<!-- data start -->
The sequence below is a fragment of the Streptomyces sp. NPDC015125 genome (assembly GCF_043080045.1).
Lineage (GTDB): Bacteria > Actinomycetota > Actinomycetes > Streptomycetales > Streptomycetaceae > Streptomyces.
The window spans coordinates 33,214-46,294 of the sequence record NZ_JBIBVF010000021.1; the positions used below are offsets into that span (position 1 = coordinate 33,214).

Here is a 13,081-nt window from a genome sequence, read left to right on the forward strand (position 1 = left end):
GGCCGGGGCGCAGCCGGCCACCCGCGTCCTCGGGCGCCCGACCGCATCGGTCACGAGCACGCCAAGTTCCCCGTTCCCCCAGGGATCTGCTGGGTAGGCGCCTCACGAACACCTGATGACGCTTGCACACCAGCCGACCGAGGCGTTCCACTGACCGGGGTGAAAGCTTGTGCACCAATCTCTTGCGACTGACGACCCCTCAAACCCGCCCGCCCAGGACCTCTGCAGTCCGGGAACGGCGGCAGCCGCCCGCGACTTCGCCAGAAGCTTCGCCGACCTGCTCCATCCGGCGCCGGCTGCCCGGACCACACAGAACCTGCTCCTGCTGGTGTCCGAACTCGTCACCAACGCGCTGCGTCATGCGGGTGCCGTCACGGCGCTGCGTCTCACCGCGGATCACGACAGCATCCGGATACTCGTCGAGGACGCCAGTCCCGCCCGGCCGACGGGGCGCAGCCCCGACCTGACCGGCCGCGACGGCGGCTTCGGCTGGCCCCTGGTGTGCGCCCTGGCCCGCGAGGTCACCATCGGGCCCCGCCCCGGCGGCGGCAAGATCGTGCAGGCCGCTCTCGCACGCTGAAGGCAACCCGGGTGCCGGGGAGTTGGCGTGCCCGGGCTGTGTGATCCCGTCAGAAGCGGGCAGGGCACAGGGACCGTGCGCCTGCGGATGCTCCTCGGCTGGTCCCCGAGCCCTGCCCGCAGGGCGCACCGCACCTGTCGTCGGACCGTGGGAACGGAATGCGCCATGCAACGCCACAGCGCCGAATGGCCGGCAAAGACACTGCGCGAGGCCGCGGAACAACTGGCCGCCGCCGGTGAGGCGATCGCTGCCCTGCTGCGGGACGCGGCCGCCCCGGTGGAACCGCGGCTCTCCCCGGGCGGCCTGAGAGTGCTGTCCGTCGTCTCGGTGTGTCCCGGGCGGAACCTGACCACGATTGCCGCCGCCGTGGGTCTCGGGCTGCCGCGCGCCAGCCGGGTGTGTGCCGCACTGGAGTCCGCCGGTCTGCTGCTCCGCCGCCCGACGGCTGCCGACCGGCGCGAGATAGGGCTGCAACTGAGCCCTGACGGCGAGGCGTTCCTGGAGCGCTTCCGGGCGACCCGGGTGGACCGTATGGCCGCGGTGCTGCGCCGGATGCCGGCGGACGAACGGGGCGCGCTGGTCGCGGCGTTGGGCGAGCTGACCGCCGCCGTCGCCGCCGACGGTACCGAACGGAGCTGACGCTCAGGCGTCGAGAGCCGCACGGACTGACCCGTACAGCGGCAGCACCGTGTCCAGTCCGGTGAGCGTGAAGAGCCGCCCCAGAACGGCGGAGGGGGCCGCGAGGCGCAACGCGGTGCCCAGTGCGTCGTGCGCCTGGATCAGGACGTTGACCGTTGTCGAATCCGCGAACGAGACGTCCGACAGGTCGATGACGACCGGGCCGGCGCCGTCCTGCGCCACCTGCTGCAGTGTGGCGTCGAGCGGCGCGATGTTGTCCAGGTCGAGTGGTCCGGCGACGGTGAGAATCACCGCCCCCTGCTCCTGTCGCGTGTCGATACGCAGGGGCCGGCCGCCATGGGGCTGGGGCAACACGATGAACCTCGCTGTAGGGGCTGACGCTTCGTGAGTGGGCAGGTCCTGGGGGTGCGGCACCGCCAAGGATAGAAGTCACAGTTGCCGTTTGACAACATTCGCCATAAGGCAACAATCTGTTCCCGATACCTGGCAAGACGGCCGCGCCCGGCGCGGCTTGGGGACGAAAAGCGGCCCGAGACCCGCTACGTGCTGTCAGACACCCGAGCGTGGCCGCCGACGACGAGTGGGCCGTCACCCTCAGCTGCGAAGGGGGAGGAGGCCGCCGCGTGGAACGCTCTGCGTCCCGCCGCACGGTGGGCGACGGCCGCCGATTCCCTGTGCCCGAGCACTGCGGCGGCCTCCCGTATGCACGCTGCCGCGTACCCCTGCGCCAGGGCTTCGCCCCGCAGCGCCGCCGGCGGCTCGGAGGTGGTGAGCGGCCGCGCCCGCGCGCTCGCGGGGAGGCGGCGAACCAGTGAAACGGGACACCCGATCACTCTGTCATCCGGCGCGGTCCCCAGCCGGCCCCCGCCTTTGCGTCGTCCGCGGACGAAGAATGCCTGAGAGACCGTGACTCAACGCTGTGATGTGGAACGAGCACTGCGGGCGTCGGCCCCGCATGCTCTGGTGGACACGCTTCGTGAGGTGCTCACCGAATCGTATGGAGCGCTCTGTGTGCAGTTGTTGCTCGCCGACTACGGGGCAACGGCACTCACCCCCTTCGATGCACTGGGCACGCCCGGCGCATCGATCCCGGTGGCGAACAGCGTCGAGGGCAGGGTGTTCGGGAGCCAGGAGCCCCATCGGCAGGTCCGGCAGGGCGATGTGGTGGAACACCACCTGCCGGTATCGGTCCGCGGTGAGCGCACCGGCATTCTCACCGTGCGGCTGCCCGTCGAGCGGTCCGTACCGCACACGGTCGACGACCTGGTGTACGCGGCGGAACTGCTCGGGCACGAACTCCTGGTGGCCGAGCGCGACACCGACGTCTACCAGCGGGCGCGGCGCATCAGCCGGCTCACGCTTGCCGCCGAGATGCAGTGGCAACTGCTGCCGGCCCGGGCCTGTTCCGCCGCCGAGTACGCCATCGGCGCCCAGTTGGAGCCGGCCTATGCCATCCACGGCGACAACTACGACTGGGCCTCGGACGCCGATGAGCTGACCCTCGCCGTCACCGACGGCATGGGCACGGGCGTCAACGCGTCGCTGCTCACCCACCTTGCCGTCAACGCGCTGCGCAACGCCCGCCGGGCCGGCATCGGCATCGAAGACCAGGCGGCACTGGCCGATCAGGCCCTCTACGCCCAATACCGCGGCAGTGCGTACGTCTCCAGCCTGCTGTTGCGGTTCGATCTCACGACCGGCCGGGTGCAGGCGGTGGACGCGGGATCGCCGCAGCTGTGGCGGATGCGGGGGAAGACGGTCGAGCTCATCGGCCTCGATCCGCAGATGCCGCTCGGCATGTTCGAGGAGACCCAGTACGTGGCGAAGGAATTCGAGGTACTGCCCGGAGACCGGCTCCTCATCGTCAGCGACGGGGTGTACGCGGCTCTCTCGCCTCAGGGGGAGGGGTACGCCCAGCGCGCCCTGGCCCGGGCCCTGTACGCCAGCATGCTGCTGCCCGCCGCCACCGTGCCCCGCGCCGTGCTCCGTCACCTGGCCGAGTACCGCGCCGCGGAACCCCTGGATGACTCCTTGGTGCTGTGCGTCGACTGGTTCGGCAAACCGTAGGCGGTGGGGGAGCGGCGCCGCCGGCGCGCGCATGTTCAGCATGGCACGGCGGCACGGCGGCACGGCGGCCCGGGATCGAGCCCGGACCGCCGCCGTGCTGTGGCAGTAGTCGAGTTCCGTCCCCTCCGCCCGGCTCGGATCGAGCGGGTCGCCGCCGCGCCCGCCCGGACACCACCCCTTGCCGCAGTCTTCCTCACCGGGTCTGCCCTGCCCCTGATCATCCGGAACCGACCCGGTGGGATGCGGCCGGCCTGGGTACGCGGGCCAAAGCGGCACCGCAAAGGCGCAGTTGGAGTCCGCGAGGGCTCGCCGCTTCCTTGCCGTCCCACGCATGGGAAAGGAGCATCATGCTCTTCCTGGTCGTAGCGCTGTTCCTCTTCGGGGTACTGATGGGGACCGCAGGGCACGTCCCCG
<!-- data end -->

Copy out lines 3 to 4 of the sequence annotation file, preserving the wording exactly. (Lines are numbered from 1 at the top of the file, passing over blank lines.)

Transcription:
The window spans coordinates 33,214-46,294 of the sequence record NZ_JBIBVF010000021.1; the positions used below are offsets into that span (position 1 = coordinate 33,214).

Here is a 13,081-nt window from a genome sequence, read left to right on the forward strand (position 1 = left end):